Like so many of us, I was struck by YouTube I am the patient and I need to be heard video filmed by Amy Gleason for her daughter Morgan. My first thought was how tired Morgan looked as she told us how difficult it had been to get sleep during her hospital stay. While clearly frustrated, I never at any point felt as if she was negative nor complaining. To me, she was simply sharing her experience as a patient.
Morgan’s mother Amy, has been a part of our #HCLDR chat. When I first saw the video I reached out to her to see if we could invite Morgan to be our guest. Morgan quickly responded “Yes!”
When Colin and I invite people to our guests for #HCLDR we ask them to donate several hours of work. We have developed a guest checklist to help guide people as they prepare. Morgan completed every single item on this checklist. The blog she wrote and even the questions she designed for our community are uniquely her own. Even though Morgan had just returned home from the hospital she dedicated several hours to write this blog and to ensure she was prepared for our chat this Tuesday.
Working with Morgan Gleason for our Healthcare Leaders chat this week reminds me once again, the leaders within our community are diverse in age, the manner in which we serve patients, the counties where we live and so many other factors. Our common bond is our desire to provide professional development, support and education. It’s an honor to introduce you to Morgan Gleason as we listen and learn from her story.
Join us on Tuesday February 4, 2014 at 8:30pm Eastern Time (GMT – 5) for our weekly #HCLDR tweetchat with special guest Morgan Gleason!
- T1: As HCLDRs, what ideas do you have to address the frustrations of patients about early morning rounds and lab draws. Can the system change?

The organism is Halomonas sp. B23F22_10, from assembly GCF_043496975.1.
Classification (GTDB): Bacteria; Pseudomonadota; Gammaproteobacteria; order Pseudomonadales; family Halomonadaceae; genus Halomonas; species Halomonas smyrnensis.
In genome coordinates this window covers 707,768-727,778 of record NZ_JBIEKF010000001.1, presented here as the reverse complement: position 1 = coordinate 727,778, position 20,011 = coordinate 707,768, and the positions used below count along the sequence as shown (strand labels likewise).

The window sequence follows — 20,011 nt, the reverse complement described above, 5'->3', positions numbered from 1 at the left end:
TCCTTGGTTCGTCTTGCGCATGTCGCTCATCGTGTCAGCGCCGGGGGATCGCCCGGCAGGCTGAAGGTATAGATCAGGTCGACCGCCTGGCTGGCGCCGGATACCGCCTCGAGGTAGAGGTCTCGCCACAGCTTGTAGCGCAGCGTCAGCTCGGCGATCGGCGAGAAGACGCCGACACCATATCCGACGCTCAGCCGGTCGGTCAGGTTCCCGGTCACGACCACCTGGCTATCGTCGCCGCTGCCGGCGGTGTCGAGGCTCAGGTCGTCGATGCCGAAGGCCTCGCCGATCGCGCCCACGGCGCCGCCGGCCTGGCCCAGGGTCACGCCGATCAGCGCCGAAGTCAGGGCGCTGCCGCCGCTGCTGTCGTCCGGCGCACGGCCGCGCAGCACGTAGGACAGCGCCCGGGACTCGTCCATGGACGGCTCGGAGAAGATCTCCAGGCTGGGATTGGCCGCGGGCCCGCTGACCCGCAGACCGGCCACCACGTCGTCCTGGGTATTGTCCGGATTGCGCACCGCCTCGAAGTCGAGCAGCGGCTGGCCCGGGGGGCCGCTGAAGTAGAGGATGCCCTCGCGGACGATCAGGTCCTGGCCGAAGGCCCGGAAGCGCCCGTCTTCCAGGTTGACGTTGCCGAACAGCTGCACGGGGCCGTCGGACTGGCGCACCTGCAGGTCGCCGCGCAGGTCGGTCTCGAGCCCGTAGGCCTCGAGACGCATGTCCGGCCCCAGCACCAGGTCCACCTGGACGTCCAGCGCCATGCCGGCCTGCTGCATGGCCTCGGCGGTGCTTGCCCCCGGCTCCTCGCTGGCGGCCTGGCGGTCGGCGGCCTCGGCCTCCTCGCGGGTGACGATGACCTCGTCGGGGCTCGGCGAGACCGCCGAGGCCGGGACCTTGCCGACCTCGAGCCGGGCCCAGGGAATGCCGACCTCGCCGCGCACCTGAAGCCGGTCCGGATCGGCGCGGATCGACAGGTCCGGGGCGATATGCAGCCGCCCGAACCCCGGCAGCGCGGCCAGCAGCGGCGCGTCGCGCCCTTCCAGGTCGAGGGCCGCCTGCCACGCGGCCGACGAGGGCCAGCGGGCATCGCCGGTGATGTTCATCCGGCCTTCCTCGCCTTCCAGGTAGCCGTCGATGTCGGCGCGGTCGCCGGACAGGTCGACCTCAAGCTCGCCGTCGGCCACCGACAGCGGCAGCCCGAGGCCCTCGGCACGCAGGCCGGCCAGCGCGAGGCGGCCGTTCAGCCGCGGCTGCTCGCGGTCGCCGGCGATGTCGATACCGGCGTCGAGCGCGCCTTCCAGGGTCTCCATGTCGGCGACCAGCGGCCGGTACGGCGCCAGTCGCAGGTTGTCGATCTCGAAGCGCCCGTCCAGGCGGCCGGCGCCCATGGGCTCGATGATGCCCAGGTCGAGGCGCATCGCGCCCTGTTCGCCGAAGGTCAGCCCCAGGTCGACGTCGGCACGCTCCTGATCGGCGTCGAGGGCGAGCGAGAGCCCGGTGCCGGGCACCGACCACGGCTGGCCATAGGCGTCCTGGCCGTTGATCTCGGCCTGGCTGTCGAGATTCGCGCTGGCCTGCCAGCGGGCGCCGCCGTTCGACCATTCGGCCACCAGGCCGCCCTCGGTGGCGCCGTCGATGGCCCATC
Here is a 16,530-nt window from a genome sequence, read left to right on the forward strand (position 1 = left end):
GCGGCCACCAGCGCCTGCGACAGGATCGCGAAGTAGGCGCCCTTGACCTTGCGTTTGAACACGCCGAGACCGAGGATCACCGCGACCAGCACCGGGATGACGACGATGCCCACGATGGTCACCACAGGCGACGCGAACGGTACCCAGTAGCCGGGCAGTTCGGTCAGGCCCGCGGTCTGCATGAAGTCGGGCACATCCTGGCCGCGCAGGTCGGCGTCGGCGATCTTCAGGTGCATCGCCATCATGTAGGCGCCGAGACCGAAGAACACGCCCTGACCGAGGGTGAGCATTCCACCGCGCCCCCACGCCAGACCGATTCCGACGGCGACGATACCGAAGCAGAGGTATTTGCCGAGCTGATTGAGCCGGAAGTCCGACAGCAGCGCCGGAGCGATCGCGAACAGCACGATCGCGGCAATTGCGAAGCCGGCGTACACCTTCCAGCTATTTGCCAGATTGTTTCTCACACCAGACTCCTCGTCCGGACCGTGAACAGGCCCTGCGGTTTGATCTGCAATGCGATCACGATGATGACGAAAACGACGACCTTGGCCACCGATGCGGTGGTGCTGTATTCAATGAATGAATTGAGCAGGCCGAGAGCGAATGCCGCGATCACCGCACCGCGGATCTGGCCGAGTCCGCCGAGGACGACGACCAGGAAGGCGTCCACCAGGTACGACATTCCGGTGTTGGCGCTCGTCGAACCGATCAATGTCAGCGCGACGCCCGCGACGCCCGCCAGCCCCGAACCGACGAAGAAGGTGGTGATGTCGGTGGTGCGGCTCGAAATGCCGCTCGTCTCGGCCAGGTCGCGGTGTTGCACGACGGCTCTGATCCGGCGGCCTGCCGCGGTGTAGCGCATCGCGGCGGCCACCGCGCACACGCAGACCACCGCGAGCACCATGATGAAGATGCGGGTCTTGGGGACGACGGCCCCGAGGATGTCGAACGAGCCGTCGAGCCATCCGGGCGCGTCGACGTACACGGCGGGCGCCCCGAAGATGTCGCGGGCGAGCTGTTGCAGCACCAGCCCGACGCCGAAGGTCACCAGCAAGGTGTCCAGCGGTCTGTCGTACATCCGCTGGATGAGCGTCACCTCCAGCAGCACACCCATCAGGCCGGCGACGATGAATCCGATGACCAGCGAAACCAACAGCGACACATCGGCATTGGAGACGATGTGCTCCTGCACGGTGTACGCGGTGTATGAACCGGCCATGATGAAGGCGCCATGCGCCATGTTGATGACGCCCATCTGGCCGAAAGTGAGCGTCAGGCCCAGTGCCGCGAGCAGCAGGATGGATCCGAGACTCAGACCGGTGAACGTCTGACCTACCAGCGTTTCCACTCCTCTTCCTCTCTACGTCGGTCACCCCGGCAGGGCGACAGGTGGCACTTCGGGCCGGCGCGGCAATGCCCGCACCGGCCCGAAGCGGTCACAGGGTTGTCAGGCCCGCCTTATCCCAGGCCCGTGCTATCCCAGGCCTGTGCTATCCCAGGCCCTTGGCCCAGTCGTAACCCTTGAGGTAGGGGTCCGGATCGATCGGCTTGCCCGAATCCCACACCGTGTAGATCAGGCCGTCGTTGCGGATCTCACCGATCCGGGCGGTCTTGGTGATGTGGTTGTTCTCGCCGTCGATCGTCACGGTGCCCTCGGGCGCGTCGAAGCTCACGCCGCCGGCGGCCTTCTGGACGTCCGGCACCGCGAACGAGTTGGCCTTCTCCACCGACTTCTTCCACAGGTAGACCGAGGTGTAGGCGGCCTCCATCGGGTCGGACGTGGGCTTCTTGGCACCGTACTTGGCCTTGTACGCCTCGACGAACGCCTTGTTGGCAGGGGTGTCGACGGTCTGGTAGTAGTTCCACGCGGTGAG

- T2: What good examples of patient-centered care have you seen that could be spread to others?
- T3: How can we educate doctors to talk directly to teens and to include them in medical decision discussions?
- CT: What’s one thing you’ve learned tonight that you can take to your place of influence to help a patient tomorrow?
Blog Post from Morgan Gleason
First, let me say that my name is Morgan Gleason, I am 15 years old, I love horses, I live in Florida and I am in 10th grade. I have a lot of experience in the healthcare world. My story begins when I was 11 years old; I was diagnosed with a systemic autoimmune disease called Juvenile Dermatomyositis (JDM). The main symptoms of JDM are weak or painful muscles, skin rash, fatigue and fever. This disease is very rare and only affects 1 to 3 in a million people per year. A third of kids get to remission and never relapse. A third hit remission but have multiple relapses. A third never hit remission. I haven’t hit remission yet, but we are hopeful that I might one day. I also have what they call overlap diseases of Juvenile Arthritis and Ulcerative Colitis. To learn more about this disease, you can visit the website CureJM.org.
I am 15 years old, I love horses, I live in Florida and I am in 10th grade
Before I was diagnosed in June of 2010, I was a fairly normal kid. I was a cheerleader and had never had any major health issues aside from broken bones caused by my clumsiness. As I said before, I was a cheerleader, which meant that I was very active and physically fit. I was a very good tumbler and was able to flip and run around. However, towards the end of my cheerleading “career”, I started getting very weak and wasn’t able to do all of my flips and stunts that I used to. My mom believed that I was just having a mental block that came from my broken elbow a few months before. This is what any parent would think right? Why would you ever have a reason to believe that your normal 11 year old could have a very serious disease?